In conclusion, two sensations, sweetness and fruitiness, appeared dominantly after ingesting four sweetened fruit-flavored teas (lemon, peach, strawberry, and vanilla) as determined by the TDS method in both female and male groups. The times of appearance and the durations of the sensation of sweetness were different between the female and male groups as well as among the concentrations (0.05, 0.15, and 0.25 M) of sucrose and among the four flavors tested.
This study was partially supported by a Grant-in-Aid for Scientific Research from the Ministry of Education, Science and Culture of Japan (No. 16K00830 to YM). The authors thank Dr. Satomi Miyaoka for her kind lend of the TDS/TI system and also Dr. Ichiro Ashida for his help in analyzing the data of this study. The authors would like to thank Enago (http://www.enago.jp/) for the English language review.
 Sato, E., Tamagawa, E., Naito, K., Nirasawa, M., Ashida, I., Miyaoka, S. and Miyaoka, Y. (2018) Influence of Sex Differences on Temporal Sequence of Sensations after Ingesting Fruit-Flavored Tea—A Preliminary Study. Food and Nutrition Sciences, 9, 676-682.
 Prescott, J. (1999) Flavour as a Psychological Construct: Implications for Perceiving and Measuring the Sensory Qualities of Foods. Food Quality and Preference, 10, 349-356.
 Ng, M., Lawlor, J.B., Chandra, S., Chaya, C., Hewson, L. and Hort, J. (2012) Using Quantitative Descriptive Analysis and Temporal Dominance of Sensations Analysis as Complementary Methods for Profiling Commercial Blackcurrant Squashes. Food Quality and Preference, 25, 121-134.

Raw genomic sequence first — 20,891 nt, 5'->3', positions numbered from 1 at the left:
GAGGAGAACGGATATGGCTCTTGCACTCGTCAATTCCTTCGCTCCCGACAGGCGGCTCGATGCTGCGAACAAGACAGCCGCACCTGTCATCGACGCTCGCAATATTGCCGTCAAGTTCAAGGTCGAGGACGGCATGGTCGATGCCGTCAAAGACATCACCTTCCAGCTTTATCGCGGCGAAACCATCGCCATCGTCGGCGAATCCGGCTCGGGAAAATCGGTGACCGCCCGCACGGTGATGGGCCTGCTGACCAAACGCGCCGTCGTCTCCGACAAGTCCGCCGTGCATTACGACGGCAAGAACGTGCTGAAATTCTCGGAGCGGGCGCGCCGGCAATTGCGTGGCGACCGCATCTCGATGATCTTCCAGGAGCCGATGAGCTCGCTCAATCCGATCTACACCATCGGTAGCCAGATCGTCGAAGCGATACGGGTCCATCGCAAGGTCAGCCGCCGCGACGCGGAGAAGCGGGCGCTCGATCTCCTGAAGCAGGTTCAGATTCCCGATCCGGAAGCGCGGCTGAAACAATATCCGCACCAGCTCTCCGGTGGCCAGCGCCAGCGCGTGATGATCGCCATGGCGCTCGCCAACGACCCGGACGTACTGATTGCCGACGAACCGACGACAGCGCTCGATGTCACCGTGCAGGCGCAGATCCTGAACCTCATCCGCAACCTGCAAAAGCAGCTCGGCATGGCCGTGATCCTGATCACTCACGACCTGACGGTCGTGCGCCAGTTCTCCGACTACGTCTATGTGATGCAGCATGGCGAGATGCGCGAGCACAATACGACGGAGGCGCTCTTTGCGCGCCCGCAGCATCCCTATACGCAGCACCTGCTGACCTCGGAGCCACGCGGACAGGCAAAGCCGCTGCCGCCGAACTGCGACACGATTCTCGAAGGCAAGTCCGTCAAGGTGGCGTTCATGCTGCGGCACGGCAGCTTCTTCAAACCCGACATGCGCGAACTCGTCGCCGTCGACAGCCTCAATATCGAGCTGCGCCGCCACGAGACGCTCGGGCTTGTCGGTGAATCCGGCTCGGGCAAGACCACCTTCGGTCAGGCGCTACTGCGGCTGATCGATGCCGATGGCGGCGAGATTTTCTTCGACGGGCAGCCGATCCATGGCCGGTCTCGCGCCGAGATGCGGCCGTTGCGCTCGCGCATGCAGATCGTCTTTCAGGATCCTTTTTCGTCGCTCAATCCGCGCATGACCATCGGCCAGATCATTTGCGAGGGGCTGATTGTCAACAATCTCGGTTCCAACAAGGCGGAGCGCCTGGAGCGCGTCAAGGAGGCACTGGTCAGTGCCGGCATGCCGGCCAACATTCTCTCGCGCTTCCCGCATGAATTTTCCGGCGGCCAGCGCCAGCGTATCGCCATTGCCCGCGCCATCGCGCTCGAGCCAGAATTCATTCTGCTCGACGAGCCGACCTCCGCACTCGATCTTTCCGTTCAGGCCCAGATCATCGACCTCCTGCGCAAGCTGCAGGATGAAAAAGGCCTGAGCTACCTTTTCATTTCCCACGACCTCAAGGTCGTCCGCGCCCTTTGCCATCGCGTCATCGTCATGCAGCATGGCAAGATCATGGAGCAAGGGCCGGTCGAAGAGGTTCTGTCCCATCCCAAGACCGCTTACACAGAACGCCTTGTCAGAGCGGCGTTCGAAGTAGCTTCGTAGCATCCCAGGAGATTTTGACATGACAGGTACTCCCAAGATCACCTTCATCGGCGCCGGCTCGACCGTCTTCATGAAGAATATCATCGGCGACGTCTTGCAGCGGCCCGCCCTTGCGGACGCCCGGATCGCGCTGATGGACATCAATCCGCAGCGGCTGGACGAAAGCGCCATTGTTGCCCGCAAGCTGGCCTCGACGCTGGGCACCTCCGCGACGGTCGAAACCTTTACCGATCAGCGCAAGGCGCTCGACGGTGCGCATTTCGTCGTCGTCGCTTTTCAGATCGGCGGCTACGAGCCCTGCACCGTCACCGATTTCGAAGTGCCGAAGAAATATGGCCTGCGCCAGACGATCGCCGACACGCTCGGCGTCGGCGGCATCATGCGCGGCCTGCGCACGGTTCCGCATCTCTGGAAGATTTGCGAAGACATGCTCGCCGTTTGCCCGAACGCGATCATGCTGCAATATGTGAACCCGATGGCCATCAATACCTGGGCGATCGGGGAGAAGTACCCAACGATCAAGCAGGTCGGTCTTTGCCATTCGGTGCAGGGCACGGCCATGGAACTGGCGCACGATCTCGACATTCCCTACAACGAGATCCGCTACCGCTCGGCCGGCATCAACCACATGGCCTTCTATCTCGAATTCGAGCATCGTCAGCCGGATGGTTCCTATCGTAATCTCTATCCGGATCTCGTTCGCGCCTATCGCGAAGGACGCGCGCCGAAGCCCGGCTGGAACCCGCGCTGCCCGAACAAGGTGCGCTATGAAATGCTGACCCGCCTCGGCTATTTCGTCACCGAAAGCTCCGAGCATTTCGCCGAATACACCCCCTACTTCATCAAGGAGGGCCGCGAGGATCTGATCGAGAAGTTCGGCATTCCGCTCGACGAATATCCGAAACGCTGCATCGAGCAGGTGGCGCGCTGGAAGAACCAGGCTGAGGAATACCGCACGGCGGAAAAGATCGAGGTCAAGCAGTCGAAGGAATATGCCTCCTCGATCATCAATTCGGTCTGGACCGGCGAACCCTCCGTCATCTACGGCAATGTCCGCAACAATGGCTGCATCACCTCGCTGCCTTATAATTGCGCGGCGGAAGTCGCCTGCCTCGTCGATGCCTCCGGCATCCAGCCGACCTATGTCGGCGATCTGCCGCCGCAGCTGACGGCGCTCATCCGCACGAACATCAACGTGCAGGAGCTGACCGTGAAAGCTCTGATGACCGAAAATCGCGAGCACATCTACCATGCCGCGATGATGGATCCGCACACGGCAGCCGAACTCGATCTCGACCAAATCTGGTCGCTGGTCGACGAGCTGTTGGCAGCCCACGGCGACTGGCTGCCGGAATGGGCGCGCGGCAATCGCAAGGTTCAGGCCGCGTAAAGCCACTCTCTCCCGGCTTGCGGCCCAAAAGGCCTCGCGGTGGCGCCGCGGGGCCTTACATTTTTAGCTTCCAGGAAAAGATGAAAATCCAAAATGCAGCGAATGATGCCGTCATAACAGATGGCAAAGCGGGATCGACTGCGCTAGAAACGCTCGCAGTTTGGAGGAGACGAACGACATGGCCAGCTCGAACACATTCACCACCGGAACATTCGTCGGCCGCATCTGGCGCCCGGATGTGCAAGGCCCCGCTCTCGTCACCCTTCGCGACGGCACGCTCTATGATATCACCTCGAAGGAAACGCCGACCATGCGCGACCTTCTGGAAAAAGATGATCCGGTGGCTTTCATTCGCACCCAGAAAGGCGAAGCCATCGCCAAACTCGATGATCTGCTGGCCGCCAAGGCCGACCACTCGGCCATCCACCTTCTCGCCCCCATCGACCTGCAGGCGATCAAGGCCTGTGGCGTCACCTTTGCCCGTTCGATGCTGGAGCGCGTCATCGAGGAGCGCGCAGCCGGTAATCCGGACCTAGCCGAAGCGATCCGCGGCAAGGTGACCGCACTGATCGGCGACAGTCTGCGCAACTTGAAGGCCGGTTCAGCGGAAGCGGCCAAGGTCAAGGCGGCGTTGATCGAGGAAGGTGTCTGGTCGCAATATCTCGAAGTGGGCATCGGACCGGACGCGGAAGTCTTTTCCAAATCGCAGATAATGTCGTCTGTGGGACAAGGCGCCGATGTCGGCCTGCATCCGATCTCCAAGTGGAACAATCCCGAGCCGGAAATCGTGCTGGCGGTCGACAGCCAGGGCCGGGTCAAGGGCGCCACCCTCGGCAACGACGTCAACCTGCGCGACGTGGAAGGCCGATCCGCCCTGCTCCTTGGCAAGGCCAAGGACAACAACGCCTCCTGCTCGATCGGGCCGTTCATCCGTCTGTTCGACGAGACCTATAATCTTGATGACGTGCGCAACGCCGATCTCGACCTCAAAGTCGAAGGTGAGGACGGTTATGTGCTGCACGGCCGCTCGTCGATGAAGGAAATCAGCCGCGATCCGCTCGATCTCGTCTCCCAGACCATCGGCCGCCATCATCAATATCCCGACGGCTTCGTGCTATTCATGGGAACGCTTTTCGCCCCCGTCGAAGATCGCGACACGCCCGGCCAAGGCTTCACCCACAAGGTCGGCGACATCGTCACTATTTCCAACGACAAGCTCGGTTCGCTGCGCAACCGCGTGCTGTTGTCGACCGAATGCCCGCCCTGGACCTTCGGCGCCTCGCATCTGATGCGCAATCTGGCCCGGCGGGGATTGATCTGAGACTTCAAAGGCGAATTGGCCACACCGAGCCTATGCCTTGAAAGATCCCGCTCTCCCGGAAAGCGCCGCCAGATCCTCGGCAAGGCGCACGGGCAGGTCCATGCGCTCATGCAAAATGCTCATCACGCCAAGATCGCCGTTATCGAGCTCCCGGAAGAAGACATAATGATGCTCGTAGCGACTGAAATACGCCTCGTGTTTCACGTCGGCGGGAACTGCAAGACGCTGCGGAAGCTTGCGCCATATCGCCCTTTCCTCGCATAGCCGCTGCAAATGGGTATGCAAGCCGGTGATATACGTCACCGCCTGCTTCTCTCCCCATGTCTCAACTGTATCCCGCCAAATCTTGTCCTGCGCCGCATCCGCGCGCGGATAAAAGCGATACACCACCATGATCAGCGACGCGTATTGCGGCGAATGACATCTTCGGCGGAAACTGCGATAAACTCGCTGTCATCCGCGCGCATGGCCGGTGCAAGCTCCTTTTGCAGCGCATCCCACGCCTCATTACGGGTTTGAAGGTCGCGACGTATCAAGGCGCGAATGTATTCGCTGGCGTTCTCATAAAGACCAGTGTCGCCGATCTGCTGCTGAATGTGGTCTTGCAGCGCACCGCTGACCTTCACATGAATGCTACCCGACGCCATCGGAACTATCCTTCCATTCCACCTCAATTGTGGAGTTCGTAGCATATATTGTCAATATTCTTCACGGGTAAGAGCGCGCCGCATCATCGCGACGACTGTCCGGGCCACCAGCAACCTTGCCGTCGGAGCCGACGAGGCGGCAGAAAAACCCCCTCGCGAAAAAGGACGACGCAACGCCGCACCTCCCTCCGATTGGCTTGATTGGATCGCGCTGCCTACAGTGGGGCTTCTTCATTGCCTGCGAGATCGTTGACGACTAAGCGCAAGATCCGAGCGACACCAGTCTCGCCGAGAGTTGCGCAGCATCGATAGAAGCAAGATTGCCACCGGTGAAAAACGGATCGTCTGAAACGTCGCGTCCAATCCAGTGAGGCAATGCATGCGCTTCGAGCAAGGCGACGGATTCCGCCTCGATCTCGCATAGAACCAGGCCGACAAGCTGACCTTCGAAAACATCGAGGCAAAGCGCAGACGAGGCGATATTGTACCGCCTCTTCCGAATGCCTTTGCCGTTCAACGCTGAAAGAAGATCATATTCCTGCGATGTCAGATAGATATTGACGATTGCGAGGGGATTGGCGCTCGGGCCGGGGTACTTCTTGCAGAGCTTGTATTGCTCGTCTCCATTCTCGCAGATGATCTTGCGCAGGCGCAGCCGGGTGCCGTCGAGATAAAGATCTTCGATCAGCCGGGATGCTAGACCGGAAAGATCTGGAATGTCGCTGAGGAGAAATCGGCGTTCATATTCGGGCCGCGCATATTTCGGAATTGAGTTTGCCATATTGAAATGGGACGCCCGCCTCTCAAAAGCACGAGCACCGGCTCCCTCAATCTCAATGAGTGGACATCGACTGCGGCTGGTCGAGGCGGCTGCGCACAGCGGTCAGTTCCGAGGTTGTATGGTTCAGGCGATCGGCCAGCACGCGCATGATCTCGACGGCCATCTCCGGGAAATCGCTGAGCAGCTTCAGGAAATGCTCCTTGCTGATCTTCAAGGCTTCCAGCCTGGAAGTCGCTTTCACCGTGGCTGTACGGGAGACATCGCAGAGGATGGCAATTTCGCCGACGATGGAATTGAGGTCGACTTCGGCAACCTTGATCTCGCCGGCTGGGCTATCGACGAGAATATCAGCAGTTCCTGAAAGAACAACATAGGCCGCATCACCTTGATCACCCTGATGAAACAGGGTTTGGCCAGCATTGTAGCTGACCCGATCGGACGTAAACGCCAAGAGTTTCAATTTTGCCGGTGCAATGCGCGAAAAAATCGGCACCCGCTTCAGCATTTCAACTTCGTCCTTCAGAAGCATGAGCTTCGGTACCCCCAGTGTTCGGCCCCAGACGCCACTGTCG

Pineau, N., Schlich, P., Cordelle, S., Mathonniere, C., Issanchou, S., Imbert, A., Rogeaux, M., Etievant, P. and Koster, E. (2009) Temporal Dominance of Sensations: Construction of the TDS Curves and Comparison with Time-Intensity. Food Quality and Preference, 20, 450-455.
 Toyota, Y., Okutsu, F., Matsukawa, T., Kusano, T., Negoro, R., Hamasaka, H., Maki, S., Endo, M., Matsui, A. and Ohkawa, S. (2014) Construction of a Screening Test for Gustatory Function in Four Basic Tastes (In Japanese with English Abstract). The Journal of Japanese Society of Stomatognathic Function, 20, 115-129.
 Matsumoto, M., Nakaya, S. and Ueda, F. (1973) On the Sensitivity of the Taste of the Students at Joshi Eiyo Daigaku, Part III: On the Set of the Standard Solution of Five Primary Tastes at Joshi Eiyo Daigaku. The Journal of Kagawa Nutrition University, 4, 69-72.
 Di Monaco, R., Miele, N.A., Volpe, S., Picone, D. and Cavella, S. (2014) Temporal Sweetness Profile of MNEI and Comparison with Commercial Sweeteners. Journal of Sensory Studies, 29, 385-394.
 Yamamoto, S., Taniguchi, H., Sarukura, N., Tsao, H., Tseng, A. and Takeichi, H. (2009) Development of a Food Composition Database of Monosaccharides and Disaccharides in Sweet Snacks and Beverages (In Japanese with English Abstract). Journal of the Japan Dietetic Association, 52, 22-25.
 Green, B.G. and Nachtigal, D. (2012) Somatosensory Factors in Taste Perception: Effects of Active Tasting and Solution Temperature. Physiology & Behavior, 107, 488-495.